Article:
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Tips to Build a Diversified Investment Portfolio


A key theme in investing that never goes out of style is building a diversified portfolio to reduce investment risk. Below are eight key investing concepts for Extension educators to suggest to their clients:

  1. Quantify Your Goals- Encourage clients to write down their goals with the projected cost and a time deadline. Doing this will help them select appropriate investments and provide the motivation required today to set money aside for the future.
  2. Discuss Risk- Explain that investment risk “comes with the territory.” In addition, even cash assets like money market funds and bank savings accounts have a risk of loss of purchasing power due to low returns and inflation. In a soundbite, “Investing means taking risks, and not investing also means taking risks.”
  3. Assess Your Risk Capacity- Encourage clients to use one or more tools like the University of Missouri’s Investment Risk Tolerance Assessment to honestly self-assess the level of financial risk that they are comfortable with. There are no “right” or “wrong” answers and survey respondents receive a score and an analysis of what their score means.
  4. Beware of Emotional Reactions- Advise clients not to panic and sell during inevitable market downturns. They will likely experience many during their working lives. There are two key emotions that tend to drive investor decisions: greed and fear. A well-known graphic, called The Cycle of Market Emotions, shows that investors often buy stocks until a high point (euphoria) is reached and sell them at a low point (despondency). Caution against market timing.
  5. Create an Investment Portfolio- Explain the key steps to doing this; defining portfolio objectives, determining risk tolerance, determining asset allocation percentages (e.g., stock %, bond %, cash equivalent asset %) and domestic vs. foreign securities percentages, select investments that meet outlined specifications, and integrate investments with tax and retirement planning (e.g., investing in tax-deferred investments, like the TSP, for retirement).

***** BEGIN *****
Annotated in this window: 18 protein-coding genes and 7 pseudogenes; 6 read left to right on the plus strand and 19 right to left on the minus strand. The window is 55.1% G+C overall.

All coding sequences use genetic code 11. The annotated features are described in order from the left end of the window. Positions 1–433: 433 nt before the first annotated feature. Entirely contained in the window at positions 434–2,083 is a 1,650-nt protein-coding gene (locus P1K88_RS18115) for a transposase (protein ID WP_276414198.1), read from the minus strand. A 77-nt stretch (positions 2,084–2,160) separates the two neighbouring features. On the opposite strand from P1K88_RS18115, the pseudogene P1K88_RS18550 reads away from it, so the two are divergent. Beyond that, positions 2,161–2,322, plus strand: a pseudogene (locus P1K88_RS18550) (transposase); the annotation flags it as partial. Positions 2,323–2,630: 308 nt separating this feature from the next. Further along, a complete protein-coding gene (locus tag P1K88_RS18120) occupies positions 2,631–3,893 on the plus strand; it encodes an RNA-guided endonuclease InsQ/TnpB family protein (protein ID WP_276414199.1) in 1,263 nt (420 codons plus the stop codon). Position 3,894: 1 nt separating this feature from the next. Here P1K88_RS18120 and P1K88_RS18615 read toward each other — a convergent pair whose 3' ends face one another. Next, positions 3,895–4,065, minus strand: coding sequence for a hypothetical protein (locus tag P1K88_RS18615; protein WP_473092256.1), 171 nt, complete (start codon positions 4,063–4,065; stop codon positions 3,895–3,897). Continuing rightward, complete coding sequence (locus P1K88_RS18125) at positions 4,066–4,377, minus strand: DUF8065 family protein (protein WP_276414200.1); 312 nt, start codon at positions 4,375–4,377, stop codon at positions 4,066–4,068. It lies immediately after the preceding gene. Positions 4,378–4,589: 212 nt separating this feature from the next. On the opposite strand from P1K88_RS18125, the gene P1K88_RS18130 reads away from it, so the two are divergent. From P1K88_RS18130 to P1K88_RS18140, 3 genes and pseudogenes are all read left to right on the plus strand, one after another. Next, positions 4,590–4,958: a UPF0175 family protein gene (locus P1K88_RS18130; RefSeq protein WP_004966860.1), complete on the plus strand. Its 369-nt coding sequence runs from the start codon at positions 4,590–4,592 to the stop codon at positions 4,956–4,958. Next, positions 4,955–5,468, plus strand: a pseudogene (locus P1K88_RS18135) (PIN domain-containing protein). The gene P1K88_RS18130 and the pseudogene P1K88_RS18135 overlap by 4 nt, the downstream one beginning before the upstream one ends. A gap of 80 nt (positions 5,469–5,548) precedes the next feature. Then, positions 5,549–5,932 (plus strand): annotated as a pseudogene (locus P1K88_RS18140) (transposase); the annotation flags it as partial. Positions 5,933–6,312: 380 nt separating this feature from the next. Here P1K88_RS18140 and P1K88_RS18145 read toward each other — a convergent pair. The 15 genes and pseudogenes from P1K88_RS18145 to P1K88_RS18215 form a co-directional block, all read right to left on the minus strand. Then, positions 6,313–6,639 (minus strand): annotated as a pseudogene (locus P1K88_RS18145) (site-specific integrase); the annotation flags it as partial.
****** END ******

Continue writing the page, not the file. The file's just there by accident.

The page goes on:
6. Minimize Investment Expenses- Take proactive steps to pay the lowest amount of fees possible, by looking for low expense rations. An expense ratio is the percentage of an investment’s assets used for administrative and other operating expenses.
  7. Understand Investment Indexes- Explain that market indexes measure various aspects of stock market performance and can be used as a benchmark by individual investors. Most frequently used U.S. stock indexes include the Dow Jones Industrial Average, Standard & Poor’s (S&P) 500, the Russell 1,000, the Wilshire 5,000, and the NASDAQ Composite. A widely used index for foreign securities is the MSCI World Index which includes 23 developed countries.
  8. Beware of Investment Fraud- Remind clients that nobody will care about their money as much as they do and that stockbrokers are held to a suitability standard when they sell stocks- not a fiduciary standard that places a client’s interests first. Also, encourage them to practice “investor self-defense”: take time to investigate new investment products, consider their goals and risk tolerance, check the background of investment advisors, keep good financial records, and walk away from any investment (e.g., cryptocurrency and indexed annuities) they don’t fully understand.

In summary, a diversified portfolio will not eliminate investment risk, but it can help reduce it. For additional information about investing, review the Cooperative Extension course Investing for Your Future.

For additional content related to working with clients on personal financial issues, visit the OneOp Personal Finance Team. Free CEUs are available for AFCs and CPFCs through our webinars.

Written By:
Barbara O'Neill
Edited By:
Selena Garrison
Program Coordinator

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This technology is supported in part by New Technologies for Ag Extension (funding opportunity no. USDA-NIFA-OP-010186), grant no. 2023-41595-41325 from the USDA National Institute of Food and Agriculture. Any opinions, findings, conclusions, or recommendations expressed in this publication are those of the author(s) and do not necessarily reflect the view of the U.S. Department of Agriculture or the Extension Foundation. For more information, please visit You can view the terms of useat

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